Sunday, February 3, 2008

What causes Congenital Heart Defects?

Taken From Mended Little Hearts website.

In most cases, scientists do not know what makes a baby's heart develop abnormally. Both genetic and environmental factors appear to play roles.

Among the few environmental factors known to contribute to congenital heart defects are a virus and certain drugs. Women who contract rubella (German measles) during the first three months of pregnancy have a high risk of having a baby with a heart defect. Other viral infections also may contribute.

Certain medications also increase the risk. These include the acne medication Accutane, lithium (used to treat certain forms of mental illness) and, possibly, certain anti-seizure medications. Drinking alcohol in pregnancy also can increase the risk of heart defects—babies with fetal alcohol syndrome (FAS) often have them. Studies also suggest that use of cocaine in pregnancy increases the risk of these birth defects.

Certain chronic illnesses in the mother also can increase the risk of heart defects. For example, women with diabetes are at increased risk of having a baby with a heart defect, although this risk can be reduced or eliminated if the diabetes is closely controlled, starting before pregnancy. Women with an inborn error of body chemistry called phenylketonuria (PKU) also are at high risk of having a baby with a heart defect, unless they follow a special diet before pregnancy and during the first trimester. Several studies suggest that women who do not consume enough of the B vitamin folic acid before and during the early weeks of pregnancy are at increased risk of having a baby with a heart defect.

While most families have no more than one child with a heart defect, these malformations are more likely to occur in siblings or offspring of people who have heart defects than in unaffected families. This fact has long suggested that genetics plays a role in heart defects, at least in those families. In fact, scientists have recently discovered more than 100 mutations (changes) in more than a dozen genes that directly impair the heart. Many of these mutations cause cardiomyopathy (enlargement of the heart) or heart rhythm disturbances that can be fatal in childhood, adolescence or adulthood.

However, scientists also have pinpointed several mutations that affect the formation of the heart, leading to congenital heart malformations. For example, in 1999 a March of Dimes grantee at the University of Texas Southwestern Medical Center in Dallas discovered a gene that appears to contribute to a common, important group of malformations affecting the heart’s outflow tract and the blood vessels arising from it. Researchers at Harvard Medical School identified a gene responsible for the heart defect called atrial septal defect (a hole between the upper chambers of the heart) in four families with multiple members affected by heart disease. The same researchers also identified another gene mutation that causes atrial septal defects accompanied by arm and hand malformations (Holt-Oram syndrome).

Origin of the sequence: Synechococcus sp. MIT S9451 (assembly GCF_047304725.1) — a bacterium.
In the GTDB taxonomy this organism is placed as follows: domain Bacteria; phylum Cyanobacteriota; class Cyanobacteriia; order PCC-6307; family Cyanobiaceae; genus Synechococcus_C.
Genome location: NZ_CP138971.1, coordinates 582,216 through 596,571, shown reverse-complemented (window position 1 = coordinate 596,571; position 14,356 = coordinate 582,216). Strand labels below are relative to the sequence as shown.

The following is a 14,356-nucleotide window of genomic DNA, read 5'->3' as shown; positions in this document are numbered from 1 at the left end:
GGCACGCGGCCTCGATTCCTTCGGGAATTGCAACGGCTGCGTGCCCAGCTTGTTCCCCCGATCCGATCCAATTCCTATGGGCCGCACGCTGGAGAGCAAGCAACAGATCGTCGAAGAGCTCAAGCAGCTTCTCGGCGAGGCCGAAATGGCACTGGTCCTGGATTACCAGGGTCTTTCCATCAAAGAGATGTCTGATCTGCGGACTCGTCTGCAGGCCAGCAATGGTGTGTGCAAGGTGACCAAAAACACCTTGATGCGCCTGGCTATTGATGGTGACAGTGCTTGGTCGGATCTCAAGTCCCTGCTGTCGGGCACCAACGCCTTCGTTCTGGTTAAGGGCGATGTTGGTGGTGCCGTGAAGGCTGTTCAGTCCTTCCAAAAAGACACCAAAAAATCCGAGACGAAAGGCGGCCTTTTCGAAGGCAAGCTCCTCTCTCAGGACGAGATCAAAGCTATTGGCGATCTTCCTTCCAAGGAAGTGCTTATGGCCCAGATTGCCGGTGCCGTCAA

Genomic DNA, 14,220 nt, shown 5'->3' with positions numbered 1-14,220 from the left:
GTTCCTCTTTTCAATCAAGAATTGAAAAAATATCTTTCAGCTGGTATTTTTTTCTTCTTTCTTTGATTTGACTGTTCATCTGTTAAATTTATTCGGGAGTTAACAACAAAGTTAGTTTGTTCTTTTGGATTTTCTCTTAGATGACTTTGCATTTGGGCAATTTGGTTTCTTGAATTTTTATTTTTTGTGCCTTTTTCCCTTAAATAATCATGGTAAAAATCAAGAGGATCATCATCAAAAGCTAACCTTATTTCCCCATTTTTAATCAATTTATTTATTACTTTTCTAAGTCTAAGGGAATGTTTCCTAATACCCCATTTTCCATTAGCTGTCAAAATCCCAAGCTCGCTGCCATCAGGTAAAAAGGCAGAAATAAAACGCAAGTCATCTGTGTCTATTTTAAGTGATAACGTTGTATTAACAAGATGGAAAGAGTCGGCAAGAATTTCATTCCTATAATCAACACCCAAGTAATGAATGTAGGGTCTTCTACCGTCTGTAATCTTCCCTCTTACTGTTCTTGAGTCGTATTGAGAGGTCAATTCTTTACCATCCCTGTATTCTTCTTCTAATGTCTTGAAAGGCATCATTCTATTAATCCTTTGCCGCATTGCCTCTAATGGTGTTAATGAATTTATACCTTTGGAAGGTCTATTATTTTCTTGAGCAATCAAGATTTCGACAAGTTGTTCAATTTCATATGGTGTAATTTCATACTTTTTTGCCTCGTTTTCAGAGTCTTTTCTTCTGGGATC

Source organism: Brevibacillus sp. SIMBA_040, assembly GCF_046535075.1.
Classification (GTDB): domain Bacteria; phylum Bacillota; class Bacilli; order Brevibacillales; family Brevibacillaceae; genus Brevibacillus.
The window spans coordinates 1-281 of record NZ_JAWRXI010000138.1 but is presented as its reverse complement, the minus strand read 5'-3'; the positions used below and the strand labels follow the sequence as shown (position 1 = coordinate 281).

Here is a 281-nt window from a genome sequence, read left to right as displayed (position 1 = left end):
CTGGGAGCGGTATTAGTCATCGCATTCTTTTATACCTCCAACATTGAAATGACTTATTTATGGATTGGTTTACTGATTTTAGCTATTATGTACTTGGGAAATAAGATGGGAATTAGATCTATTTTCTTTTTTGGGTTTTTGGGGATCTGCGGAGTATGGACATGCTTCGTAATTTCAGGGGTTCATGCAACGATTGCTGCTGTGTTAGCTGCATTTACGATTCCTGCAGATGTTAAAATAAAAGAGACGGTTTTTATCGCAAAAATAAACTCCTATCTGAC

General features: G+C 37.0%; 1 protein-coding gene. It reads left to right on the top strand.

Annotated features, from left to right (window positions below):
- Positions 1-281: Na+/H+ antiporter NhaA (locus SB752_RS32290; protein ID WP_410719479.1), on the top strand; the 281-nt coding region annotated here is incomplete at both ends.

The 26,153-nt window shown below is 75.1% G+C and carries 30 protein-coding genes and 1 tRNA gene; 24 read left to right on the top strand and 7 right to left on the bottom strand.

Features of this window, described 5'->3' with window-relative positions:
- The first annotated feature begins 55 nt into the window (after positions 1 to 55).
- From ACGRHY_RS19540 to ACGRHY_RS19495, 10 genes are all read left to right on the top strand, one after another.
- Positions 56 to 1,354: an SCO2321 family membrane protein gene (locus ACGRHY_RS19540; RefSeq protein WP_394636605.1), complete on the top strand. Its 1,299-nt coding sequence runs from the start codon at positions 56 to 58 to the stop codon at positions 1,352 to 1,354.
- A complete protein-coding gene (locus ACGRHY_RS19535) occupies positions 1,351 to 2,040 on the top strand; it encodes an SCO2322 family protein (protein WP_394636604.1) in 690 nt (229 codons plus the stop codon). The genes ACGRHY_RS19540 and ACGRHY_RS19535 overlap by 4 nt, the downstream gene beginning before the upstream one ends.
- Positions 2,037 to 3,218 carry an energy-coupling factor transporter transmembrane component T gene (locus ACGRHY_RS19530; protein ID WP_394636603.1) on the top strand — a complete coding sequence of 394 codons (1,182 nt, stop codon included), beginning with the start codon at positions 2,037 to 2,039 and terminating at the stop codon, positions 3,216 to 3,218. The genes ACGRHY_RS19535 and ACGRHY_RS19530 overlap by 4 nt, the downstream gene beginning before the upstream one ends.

Researchers appear to be on the brink of discovering the genes that underlie numerous heart defects. They have recently identified several genes that direct development of the embryonic heart in mice. This should greatly improve our understanding of these genes’ human counterparts—and possibly lead to ways to prevent the various heart defects that mutations of those genes may cause.

Heart defects also can be part of a wider pattern of birth defects. For example, more than one-third of children with the chromosomal abnormality Down syndrome (characterized by mental retardation and physical birth defects) have heart defects, as do about a quarter of girls with another chromosomal abnormality called Turner syndrome (short stature, lack of sexual development and other problems). In fact, approximately 10 percent of children with heart defects have a chromosomal abnormality. Children with Down, Turner and certain other chromosomal abnormalities should be routinely evaluated for heart defects. Heart defects also are common in children with a variety of inherited disorders, including: Noonan (short stature, learning disabilities), Alagille (liver and other problems), Marfan (skeletal and eye defects) and Williams (mental retardation) syndromes.

2 comments:

Anonymous said...

Hi, my daughter was diagnosed with heart murmmer when she was 4 years old.
They did an heart echo and found out that she has an suboartic membrane. My daughter is 8 years old now, and ever since we have been doing yearly check ups and echos and everything looked the same until last week the doctor gave us the bad news that her membrane has gotten thicker and the numbers has changed from 20 somthing to 60 something. They are talking it over with other heart specialists to see if she needs a surgery. As a mother, I am so devastated that i do not know what i am doing anymore. Any advice from anyone would be great. Thank you Shadi

indah Tagor said...

I have son with CHD, thanks for the information.